Into the New Year and the season’s first silverware is up for grabs as we reach the semi-finals of the Carling Cup, formerly known as the League Cup, amongst many other names. On Tuesday Night at Selhurst Park in London, Dougie Freedman watched his Crystal Palace side take a narrow first-leg lead over Malky Mackay’s Cardiff City, Anthony Gardner, the former Tottenham defender, with the only goal of the game. The following evening at the Etihad stadium in Manchester, Roberto Mancini’s City side entertained Liverpool. City and Liverpool locked horns eight days previously with the Sky Blues running out 3-0 winners, and the Italian would have been hoping for a repeat performance. Liverpool, still adapting to life without Lucas and, for the time being, Suarez, felt that the 3-0 score-line flattered City and didn’t reflect the pattern of the game accurately. They were looking to capitalise on the absence of Vincent Kompany, who began a four match ban, and Yaya Toure, away at the African Cup of Nations.
Liverpool started the game by far the stronger of the two teams and within minutes Joe Hart was forced to show his class. Stewart Downing slid a perfectly weighted ball through the City back-line, Andy Carroll showed great strength to out-muscle Stefan Savic before shooting with his, weaker, right foot, Hart spread himself well to deny the Liverpool striker. Hart was again called on, twice in quick succession, first he got down swiftly to push Steven Gerrard’s measured curler round his left hand upright. Then, from the resultant corner, Gerrard pulled the ball back to Downing who struck a left foot volley from the edge of the box, his shot, though on target, took a slight deflection off Daniel Agger on its way through the crowded penalty area, making Hart’s save, again low down to his left, even better. Liverpool’s early pressure looked bound to reap dividends, and they got the reward that their dominance and endeavour deserved in the thirteenth minute when Stefan Savic, in for the suspended Kompany, clearly tripped Agger in the box. Steven Gerrard stepped up to take the penalty, and the Liverpool Captain kept his nerve, thumping the ball into Hart’s bottom right corner, leaving the England keeper grasping fresh air.
City were stunned, it’s fair to say that they were struggling to cope with Liverpool’s high tempo and urgency, and barely had the ball over their own half-way line in the opening period. Although Liverpool were forced to replace, the impressive, Jay Spearing with Charlie Adam early on, the Scot wasn’t really troubled in the anchor role, hardly his best position. Mancini’s team’s first half display was summed up by the performance of Mario Balotelli. The enigmatic Italian, sometimes brilliant, sometimes woeful, was having a terrible time of it. Reportedly carrying an injury ahead of the game, Mancini took a gamble on the striker, the gamble blew up in his face though when Balotelli, sluggish, ill-tempered and totally off his game was substituted on just 38 minutes, having just completely failed to control a simple pass. Samir Nasri came on to replace the Italian international, and within five minutes had done more for his team, forcing Reina to palm away his 20 yard curler. City’s only clear cut chance in the first period fell to James Milner who blazed over from 14 yards.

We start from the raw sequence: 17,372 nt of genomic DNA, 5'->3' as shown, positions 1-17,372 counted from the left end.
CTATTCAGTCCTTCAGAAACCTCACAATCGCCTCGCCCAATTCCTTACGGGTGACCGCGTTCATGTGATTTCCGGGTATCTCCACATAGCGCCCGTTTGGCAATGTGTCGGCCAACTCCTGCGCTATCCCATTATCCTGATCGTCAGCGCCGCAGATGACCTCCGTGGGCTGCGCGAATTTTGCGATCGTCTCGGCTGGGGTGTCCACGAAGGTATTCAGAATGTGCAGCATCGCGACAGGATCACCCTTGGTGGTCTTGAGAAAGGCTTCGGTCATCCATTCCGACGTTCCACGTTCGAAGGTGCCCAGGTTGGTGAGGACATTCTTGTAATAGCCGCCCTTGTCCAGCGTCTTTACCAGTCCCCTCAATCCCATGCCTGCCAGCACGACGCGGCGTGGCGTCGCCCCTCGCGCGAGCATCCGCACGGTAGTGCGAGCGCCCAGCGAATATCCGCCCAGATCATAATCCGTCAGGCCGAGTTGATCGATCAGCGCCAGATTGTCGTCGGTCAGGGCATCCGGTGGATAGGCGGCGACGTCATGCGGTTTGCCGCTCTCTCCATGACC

After the break, it was more of the same for the first ten or fifteen minutes, City without Toure and Silva were sorely lacking in energy and creativity, in fact it was Liverpool who created the Citizens’ best chance for them. Just before the hour mark, Martin Kelly panicked in possession and played a blind pass back to Reina from just inside his own half; Sergio Aguero and Reina both raced to meet it, the Argentine got there first but Reina managed to push him wide, the resulting shot flew high an wide, much to Kelly’s relief.
That was the cue for Kenny Dalglish to tighten things up, and he immediately brought on Jose Enrique for Stewart Downing. Liverpool battened down the hatches and dug in deep for the final thirty minutes, content to allow Manchester City to have the ball, and urging their opponents to try to break them down and find a way through. City were unable to do so, and in fact, were unable to create any clear cut chances from open play, they came close from a corner, but Pepe Reina was in excellent form when he was called upon to block Micah Richard’s powerful header. Aside from Aguero’s header, in the dying seconds, which went over the bar, Liverpool were more than comfortable and held on to complete the victory.
One talking point emerged in the 87th minute when Glen Johnson, my choice for man of the match, appeared to go into a challenge with Joleon Lescott with two feet, Johnson went unpunished, leaving Robert Mancini, still seething over Kompany’s dismissal against Manchester United, furious on the touchline. In his defence, Johnson began his challenge when the ball was loose and, as such, referee, Lee Mason, may have seen it more as an interception than a tackle. However, it definitely falls into the “seen them given” category and further highlights the confusion that appears rife at the moment surrounding the rules of tackling.
An intriguing encounter between two heavyweights of the modern game, Liverpool record an important first-leg victory, City fail to score at home for the first time in fourteen months. The two teams meet at Anfield for the second leg on 25thJanuary, where Liverpool will be hoping to make the most of home advantage as they bid to win the competition for the eighth time in their history, City, I’m sure, will do their utmost to prevent that from happening.
Originally written on 13/01/12